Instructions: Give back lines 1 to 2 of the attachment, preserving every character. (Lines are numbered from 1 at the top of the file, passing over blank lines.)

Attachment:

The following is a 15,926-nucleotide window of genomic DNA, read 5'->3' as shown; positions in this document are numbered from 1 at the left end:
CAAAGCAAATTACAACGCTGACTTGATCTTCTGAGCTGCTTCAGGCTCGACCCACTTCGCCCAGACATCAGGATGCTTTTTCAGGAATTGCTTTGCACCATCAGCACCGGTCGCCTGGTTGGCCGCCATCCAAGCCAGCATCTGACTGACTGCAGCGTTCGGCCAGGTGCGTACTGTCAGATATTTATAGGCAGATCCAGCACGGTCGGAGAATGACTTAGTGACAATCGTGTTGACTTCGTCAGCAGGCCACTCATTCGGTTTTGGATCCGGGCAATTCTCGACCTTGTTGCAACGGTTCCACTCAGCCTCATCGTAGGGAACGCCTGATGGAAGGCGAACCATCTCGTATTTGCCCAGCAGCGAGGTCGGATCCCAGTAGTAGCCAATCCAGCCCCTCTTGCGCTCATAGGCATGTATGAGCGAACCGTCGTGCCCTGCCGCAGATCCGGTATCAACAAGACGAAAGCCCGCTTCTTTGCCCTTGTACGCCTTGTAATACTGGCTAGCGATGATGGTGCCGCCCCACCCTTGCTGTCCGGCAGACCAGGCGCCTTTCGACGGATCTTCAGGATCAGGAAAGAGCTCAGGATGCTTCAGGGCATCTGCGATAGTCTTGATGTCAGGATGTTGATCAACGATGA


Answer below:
The following is a 15,926-nucleotide window of genomic DNA, read 5'->3' as shown; positions in this document are numbered from 1 at the left end:
CAAAGCAAATTACAACGCTGACTTGATCTTCTGAGCTGCTTCAGGCTCGACCCACTTCGCCCAGACATCAGGATGCTTTTTCAGGAATTGCTTTGCACCATCAGCACCGGTCGCCTGGTTGGCCGCCATCCAAGCCAGCATCTGACTGACTGCAGCGTTCGGCCAGGTGCGTACTGTCAGATATTTATAGGCAGATCCAGCACGGTCGGAGAATGACTTAGTGACAATCGTGTTGACTTCGTCAGCAGGCCACTCATTCGGTTTTGGATCCGGGCAATTCTCGACCTTGTTGCAACGGTTCCACTCAGCCTCATCGTAGGGAACGCCTGATGGAAGGCGAACCATCTCGTATTTGCCCAGCAGCGAGGTCGGATCCCAGTAGTAGCCAATCCAGCCCCTCTTGCGCTCATAGGCATGTATGAGCGAACCGTCGTGCCCTGCCGCAGATCCGGTATCAACAAGACGAAAGCCCGCTTCTTTGCCCTTGTACGCCTTGTAATACTGGCTAGCGATGATGGTGCCGCCCCACCCTTGCTGTCCGGCAGACCAGGCGCCTTTCGACGGATCTTCAGGATCAGGAAAGAGCTCAGGATGCTTCAGGGCATCTGCGATAGTCTTGATGTCAGGATGTTGATCAACGATGA